I've just discovered it on holiday in Turkey. The thrill is tremendous, five whole metres down, feeding fish and doing frantic hand signals. There's a lot to learn. Thumbs up means: "I'm drowning, I want to come up." Pointing to your ear and doing a wobbly, lateral, iffy sort of movement with your hand means: "My eardrum is about to burst." Swallow, they tell you. But how, when I've no spit to swallow with? you signal back.
But to teach it! That must be a greater thrill. People's lives are in your hands, not just exam results and careers. In that great subterranean classroom the whole of the Med is waiting to rush into their mouths. It really means something when you say "listen up". If they don't they'll drown.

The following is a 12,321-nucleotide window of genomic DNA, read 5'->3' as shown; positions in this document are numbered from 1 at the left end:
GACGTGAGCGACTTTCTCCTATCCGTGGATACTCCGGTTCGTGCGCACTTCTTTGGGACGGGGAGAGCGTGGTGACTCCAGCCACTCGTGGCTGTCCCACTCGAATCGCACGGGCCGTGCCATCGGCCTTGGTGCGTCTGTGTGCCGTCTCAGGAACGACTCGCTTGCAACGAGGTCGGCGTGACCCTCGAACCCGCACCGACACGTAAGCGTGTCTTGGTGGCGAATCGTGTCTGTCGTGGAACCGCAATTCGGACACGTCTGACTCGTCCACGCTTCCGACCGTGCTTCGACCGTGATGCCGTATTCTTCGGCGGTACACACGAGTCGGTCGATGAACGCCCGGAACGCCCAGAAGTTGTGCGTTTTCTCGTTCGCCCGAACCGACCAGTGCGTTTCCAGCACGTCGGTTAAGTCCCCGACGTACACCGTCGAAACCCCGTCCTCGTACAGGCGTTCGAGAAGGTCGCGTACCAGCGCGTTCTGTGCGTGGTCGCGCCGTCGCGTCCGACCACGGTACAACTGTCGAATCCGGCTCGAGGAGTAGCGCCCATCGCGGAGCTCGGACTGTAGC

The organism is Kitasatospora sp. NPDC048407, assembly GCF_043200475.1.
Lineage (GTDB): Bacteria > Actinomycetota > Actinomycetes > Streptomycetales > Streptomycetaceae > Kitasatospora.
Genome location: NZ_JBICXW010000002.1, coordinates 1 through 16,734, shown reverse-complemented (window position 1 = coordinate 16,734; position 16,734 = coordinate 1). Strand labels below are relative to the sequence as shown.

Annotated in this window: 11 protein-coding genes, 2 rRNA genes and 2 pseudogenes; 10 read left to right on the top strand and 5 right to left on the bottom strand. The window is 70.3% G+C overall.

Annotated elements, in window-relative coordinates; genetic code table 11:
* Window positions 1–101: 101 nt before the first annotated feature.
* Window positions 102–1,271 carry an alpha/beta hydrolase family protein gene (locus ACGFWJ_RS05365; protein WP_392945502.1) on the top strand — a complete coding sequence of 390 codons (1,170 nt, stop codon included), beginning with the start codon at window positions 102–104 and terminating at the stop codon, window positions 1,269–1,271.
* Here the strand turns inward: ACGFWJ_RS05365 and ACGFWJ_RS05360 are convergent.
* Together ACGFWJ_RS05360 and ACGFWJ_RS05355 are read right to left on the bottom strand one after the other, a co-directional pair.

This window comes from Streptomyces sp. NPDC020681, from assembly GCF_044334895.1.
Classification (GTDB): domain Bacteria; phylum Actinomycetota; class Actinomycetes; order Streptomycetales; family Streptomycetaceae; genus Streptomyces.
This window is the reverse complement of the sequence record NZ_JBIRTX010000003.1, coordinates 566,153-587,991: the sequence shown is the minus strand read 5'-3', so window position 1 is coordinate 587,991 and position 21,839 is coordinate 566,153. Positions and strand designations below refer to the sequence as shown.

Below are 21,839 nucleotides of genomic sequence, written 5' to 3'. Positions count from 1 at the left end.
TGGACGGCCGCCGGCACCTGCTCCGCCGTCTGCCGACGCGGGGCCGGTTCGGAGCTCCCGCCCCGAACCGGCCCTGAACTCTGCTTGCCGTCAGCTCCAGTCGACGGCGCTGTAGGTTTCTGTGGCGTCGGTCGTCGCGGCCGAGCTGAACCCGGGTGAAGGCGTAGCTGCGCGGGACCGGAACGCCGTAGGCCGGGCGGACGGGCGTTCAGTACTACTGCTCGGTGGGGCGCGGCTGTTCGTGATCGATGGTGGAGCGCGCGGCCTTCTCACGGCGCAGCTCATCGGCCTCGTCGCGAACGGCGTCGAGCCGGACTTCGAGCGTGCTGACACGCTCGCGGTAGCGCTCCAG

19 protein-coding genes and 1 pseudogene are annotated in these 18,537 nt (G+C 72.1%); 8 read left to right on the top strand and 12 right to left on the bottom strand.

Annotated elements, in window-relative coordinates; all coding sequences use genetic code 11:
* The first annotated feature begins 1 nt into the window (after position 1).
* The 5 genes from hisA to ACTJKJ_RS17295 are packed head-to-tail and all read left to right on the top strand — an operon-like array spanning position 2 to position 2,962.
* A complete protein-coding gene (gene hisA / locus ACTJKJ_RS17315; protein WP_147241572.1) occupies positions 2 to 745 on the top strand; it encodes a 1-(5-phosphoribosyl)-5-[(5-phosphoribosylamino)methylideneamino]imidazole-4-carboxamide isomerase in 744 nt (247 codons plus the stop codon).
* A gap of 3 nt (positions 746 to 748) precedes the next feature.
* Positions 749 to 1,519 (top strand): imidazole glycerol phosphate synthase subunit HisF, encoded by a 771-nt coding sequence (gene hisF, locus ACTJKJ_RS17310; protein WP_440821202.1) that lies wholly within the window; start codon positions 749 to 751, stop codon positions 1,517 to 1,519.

And on the boat going out, there's 40 minutes to spend lecturing a captive, scared audience. It's teaching at its sadistic best. Like invigilating a particularly nasty exam where students who haven't worked all year are paying for it now. Or collecting coursework and smiling at the ones who haven't done it. "Never mind," you tell them, "it's too late now," then making some cruel, sarcastic joke.
It's power. Yes, I'd like to teach under the sea. And why stop there? Free-fall parachute-jumping, hang-gliding, lion-taming - there are far more interesting subjects than English.
There is just one snag. I did indeed scuba dive - once. But badly. I scuttered along the bottom, unable to fin my way through the water in a galaxy of bubbles like everyone else. But that's not the point. I want to teach it. Not do it.
Richard Hoyes teaches at Farnham College in Surrey.